Chris Siebenmann is a Unix sys-admin for the CS department at the University of Toronto. He recently saw a tweet asking about the possibility of community-implemented generics for the Go programming language, and posted a widely-read response on his blog.
“There are many answers for why this won’t happen, but one that does not usually get said out loud is that Go is Google’s language, not the community’s.”
Yes, there’s a community that contributes things to Go, some of them important and valued things; you only have to look at the diversity of people in CONTRIBUTORS or see the variety of people appearing in the commits. But Google is the gatekeeper for these community contributions; it alone decides what is and isn’t accepted into Go. To the extent that there even is a community process for deciding what is accepted, there is an 800-pound gorilla in the room. Nothing is going to go into Go that Google objects to, and if Google decides that something needs to be in Go, it will happen.
(The most clear and obvious illustration of this is what happened with Go modules, where one member of Google’s Go core team discarded the entire system the outside Go community had been working on in favour of a relatively radically different model. See eg for one version of this history.)
Or in short, Go has community contributions but it is not a community project. It is Google’s project. This is an unarguable thing, whether you consider it to be good or bad, and it has effects that we need to accept. For example, if you want some significant thing to be accepted into Go, working to build consensus in the community is far less important than persuading the Go core team. (As a corollary, sinking a lot of time and effort into a community effort that doesn’t have enthusiastic buy-in from the Go core team is probably a waste of time….) On the good and bad scale, there is a common feeling that Go has done well by having a small core team with good taste and a consistent vision for the language, a team that is not swayed by outside voices and is slow moving and biased to not making changes.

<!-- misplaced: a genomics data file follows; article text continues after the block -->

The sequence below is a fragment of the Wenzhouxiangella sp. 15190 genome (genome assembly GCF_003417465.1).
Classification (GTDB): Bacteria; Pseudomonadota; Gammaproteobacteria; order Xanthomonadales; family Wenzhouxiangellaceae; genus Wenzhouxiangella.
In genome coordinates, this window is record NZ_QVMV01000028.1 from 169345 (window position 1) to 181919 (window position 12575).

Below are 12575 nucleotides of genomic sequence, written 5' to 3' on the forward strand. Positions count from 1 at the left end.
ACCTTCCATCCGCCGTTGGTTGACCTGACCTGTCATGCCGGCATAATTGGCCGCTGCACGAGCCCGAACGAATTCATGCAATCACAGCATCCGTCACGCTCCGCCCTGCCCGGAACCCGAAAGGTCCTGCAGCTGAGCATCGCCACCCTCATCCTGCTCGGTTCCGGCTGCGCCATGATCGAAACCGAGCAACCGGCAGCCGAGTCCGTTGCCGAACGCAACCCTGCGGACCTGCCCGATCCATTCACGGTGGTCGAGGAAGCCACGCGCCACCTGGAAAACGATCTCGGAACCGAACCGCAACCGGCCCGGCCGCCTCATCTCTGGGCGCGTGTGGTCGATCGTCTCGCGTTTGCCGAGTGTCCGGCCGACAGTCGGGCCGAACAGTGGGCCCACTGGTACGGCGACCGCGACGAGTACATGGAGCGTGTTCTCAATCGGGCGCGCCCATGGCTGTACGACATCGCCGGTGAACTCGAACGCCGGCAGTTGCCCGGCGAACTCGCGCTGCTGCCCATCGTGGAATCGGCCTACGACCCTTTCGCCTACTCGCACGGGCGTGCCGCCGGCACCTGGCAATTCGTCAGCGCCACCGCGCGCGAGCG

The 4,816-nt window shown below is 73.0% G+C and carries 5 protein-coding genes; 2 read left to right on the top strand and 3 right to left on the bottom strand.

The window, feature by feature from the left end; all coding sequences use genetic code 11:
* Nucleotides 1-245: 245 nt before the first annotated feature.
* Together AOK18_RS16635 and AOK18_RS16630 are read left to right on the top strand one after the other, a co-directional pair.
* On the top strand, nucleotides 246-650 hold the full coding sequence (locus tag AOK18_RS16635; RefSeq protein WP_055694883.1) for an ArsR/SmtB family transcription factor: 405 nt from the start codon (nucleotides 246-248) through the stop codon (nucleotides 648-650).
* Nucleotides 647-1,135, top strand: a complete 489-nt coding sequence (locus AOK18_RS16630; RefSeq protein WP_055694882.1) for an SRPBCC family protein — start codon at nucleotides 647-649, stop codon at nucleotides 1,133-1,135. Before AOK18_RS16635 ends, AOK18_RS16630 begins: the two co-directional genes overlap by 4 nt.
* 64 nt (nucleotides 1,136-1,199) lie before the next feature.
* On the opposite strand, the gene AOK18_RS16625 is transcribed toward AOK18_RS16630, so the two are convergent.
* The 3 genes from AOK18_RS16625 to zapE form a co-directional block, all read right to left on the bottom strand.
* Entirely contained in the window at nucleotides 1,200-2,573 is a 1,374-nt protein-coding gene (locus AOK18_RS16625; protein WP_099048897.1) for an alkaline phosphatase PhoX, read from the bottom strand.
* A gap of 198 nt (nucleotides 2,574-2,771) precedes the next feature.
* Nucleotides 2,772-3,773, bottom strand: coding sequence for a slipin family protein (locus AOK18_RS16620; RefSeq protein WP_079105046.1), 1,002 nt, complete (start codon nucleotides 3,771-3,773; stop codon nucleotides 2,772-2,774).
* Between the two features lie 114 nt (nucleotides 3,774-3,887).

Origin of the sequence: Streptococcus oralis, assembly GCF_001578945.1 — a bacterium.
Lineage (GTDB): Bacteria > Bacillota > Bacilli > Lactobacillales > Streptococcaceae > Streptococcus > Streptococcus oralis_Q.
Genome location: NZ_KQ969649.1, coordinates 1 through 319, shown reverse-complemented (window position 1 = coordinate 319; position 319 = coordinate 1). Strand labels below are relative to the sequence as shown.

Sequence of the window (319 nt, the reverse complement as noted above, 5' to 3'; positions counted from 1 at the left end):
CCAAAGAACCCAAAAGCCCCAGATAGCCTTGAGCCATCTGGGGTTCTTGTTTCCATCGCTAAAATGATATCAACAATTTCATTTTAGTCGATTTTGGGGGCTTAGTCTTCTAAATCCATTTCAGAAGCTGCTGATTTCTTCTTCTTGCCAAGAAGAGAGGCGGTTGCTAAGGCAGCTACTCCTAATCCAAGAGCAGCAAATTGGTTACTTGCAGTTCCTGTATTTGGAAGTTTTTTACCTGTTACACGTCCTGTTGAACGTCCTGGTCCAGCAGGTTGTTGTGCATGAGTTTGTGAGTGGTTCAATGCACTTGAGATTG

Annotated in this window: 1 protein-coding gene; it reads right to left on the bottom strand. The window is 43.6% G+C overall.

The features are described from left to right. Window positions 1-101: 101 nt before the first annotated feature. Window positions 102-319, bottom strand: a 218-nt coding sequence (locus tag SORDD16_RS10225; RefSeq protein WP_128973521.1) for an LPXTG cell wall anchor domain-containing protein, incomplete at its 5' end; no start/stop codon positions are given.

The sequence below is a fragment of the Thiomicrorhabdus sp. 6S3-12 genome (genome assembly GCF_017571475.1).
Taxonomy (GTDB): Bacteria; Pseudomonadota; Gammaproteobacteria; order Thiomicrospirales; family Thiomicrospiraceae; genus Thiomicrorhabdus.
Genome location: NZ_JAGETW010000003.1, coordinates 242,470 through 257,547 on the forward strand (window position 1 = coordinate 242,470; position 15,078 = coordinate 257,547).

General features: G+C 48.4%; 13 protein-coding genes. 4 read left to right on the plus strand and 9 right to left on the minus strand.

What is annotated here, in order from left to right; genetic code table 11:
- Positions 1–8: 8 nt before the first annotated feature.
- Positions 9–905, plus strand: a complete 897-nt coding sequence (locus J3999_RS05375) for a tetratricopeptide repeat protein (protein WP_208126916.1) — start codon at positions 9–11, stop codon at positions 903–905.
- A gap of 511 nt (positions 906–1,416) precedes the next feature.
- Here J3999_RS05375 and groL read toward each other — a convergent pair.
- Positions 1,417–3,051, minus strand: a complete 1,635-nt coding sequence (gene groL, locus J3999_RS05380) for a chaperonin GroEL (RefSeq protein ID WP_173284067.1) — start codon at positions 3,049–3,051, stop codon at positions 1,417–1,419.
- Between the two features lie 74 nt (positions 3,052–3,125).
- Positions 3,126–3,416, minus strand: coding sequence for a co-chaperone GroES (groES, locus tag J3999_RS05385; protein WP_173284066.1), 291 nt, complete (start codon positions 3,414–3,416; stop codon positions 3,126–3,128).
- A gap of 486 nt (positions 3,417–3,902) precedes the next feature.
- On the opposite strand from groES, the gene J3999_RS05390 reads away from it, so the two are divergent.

The essay also concedes that “I like Go and have for a fair while now, and I’m basically okay with how the language has been evolving and how the Go core team has managed it. I certainly think it’s a good idea to take things like generics slowly.
“But at the same time, how things developed around Go modules has left a bad taste in my mouth and I now can’t imagine becoming a Go contributor myself, even for small trivial changes.”